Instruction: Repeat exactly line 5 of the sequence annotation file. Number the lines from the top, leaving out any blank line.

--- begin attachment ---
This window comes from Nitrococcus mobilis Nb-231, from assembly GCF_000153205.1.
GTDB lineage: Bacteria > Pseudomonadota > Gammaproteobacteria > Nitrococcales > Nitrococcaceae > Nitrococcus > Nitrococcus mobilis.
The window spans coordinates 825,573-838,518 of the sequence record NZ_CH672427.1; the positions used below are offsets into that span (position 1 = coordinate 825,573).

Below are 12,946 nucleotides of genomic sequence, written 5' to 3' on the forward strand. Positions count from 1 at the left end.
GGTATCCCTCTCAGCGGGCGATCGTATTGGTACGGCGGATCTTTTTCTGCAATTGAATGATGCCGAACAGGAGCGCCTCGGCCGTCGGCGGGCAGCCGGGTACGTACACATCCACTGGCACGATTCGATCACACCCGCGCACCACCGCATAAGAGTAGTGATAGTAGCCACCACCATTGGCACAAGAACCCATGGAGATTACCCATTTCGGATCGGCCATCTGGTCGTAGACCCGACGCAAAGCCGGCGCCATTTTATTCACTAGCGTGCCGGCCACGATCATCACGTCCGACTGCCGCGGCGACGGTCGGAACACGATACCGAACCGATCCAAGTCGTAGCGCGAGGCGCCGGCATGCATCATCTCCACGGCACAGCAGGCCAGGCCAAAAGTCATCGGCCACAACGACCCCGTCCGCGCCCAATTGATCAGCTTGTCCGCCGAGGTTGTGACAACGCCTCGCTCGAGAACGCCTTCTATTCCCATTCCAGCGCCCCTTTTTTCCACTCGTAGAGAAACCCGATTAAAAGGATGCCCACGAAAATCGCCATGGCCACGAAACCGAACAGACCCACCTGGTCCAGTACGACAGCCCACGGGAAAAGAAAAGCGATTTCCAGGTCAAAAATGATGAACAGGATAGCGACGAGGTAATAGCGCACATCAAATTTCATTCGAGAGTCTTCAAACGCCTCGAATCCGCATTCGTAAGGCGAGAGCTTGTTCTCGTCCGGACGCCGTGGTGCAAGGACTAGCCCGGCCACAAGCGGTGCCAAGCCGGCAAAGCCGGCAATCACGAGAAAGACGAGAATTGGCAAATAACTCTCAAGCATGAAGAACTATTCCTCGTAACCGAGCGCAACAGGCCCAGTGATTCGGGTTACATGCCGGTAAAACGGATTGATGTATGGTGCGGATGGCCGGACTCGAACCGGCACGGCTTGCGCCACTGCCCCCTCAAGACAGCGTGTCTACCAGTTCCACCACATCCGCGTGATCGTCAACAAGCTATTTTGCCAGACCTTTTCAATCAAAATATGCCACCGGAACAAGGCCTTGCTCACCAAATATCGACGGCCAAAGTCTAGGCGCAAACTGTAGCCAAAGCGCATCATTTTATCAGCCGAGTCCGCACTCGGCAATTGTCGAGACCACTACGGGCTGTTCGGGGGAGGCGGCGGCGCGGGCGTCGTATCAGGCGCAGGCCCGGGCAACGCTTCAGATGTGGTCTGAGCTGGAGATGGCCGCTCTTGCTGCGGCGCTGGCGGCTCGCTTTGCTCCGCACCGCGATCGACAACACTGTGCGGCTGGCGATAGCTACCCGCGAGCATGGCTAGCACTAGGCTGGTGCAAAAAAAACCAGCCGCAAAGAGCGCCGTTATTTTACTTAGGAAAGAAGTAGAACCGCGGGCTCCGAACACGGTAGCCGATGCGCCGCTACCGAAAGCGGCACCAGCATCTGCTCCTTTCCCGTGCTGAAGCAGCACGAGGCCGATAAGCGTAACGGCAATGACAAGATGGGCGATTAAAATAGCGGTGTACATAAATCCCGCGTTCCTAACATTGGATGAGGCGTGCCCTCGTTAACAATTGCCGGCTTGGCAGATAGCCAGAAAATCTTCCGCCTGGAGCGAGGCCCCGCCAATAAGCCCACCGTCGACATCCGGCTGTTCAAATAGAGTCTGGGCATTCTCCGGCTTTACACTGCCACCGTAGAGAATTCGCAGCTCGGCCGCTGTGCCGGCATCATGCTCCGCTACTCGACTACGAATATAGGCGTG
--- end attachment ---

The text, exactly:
GGTATCCCTCTCAGCGGGCGATCGTATTGGTACGGCGGATCTTTTTCTGCAATTGAATGATGCCGAACAGGAGCGCCTCGGCCGTCGGCGGGCAGCCGGGTACGTACACATCCACTGGCACGATTCGATCACACCCGCGCACCACCGCATAAGAGTAGTGATAGTAGCCACCACCATTGGCACAAGAACCCATGGAGATTACCCATTTCGGATCGGCCATCTGGTCGTAGACCCGACGCAAAGCCGGCGCCATTTTATTCACTAGCGTGCCGGCCACGATCATCACGTCCGACTGCCGCGGCGACGGTCGGAACACGATACCGAACCGATCCAAGTCGTAGCGCGAGGCGCCGGCATGCATCATCTCCACGGCACAGCAGGCCAGGCCAAAAGTCATCGGCCACAACGACCCCGTCCGCGCCCAATTGATCAGCTTGTCCGCCGAGGTTGTGACAACGCCTCGCTCGAGAACGCCTTCTATTCCCATTCCAGCGCCCCTTTTTTCCACTCGTAGAGAAACCCGATTAAAAGGATGCCCACGAAAATCGCCATGGCCACGAAACCGAACAGACCCACCTGGTCCAGTACGACAGCCCACGGGAAAAGAAAAGCGATTTCCAGGTCAAAAATGATGAACAGGATAGCGACGAGGTAATAGCGCACATCAAATTTCATTCGAGAGTCTTCAAACGCCTCGAATCCGCATTCGTAAGGCGAGAGCTTGTTCTCGTCCGGACGCCGTGGTGCAAGGACTAGCCCGGCCACAAGCGGTGCCAAGCCGGCAAAGCCGGCAATCACGAGAAAGACGAGAATTGGCAAATAACTCTCAAGCATGAAGAACTATTCCTCGTAACCGAGCGCAACAGGCCCAGTGATTCGGGTTACATGCCGGTAAAACGGATTGATGTATGGTGCGGATGGCCGGACTCGAACCGGCACGGCTTGCGCCACTGCCCCCTCAAGACAGCGTGTCTACCAGTTCCACCACATCCGCGTGATCGTCAACAAGCTATTTTGCCAGACCTTTTCAATCAAAATATGCCACCGGAACAAGGCCTTGCTCACCAAATATCGACGGCCAAAGTCTAGGCGCAAACTGTAGCCAAAGCGCATCATTTTATCAGCCGAGTCCGCACTCGGCAATTGTCGAGACCACTACGGGCTGTTCGGGGGAGGCGGCGGCGCGGGCGTCGTATCAGGCGCAGGCCCGGGCAACGCTTCAGATGTGGTCTGAGCTGGAGATGGCCGCTCTTGCTGCGGCGCTGGCGGCTCGCTTTGCTCCGCACCGCGATCGACAACACTGTGCGGCTGGCGATAGCTACCCGCGAGCATGGCTAGCACTAGGCTGGTGCAAAAAAAACCAGCCGCAAAGAGCGCCGTTATTTTACTTAGGAAAGAAGTAGAACCGCGGGCTCCGAACACGGTAGCCGATGCGCCGCTACCGAAAGCGGCACCAGCATCTGCTCCTTTCCCGTGCTGAAGCAGCACGAGGCCGATAAGCGTAACGGCAATGACAAGATGGGCGATTAAAATAGCGGTGTACATAAATCCCGCGTTCCTAACATTGGATGAGGCGTGCCCTCGTTAACAATTGCCGGCTTGGCAGATAGCCAGAAAATCTTCCGCCTGGAGCGAGGCCCCGCCAATAAGCCCACCGTCGACATCCGGCTGTTCAAATAGAGTCTGGGCATTCTCCGGCTTTACACTGCCACCGTAGAGAATTCGCAGCTCGGCCGCTGTGCCGGCATCATGCTCCGCTACTCGACTACGAATATAGGCGTG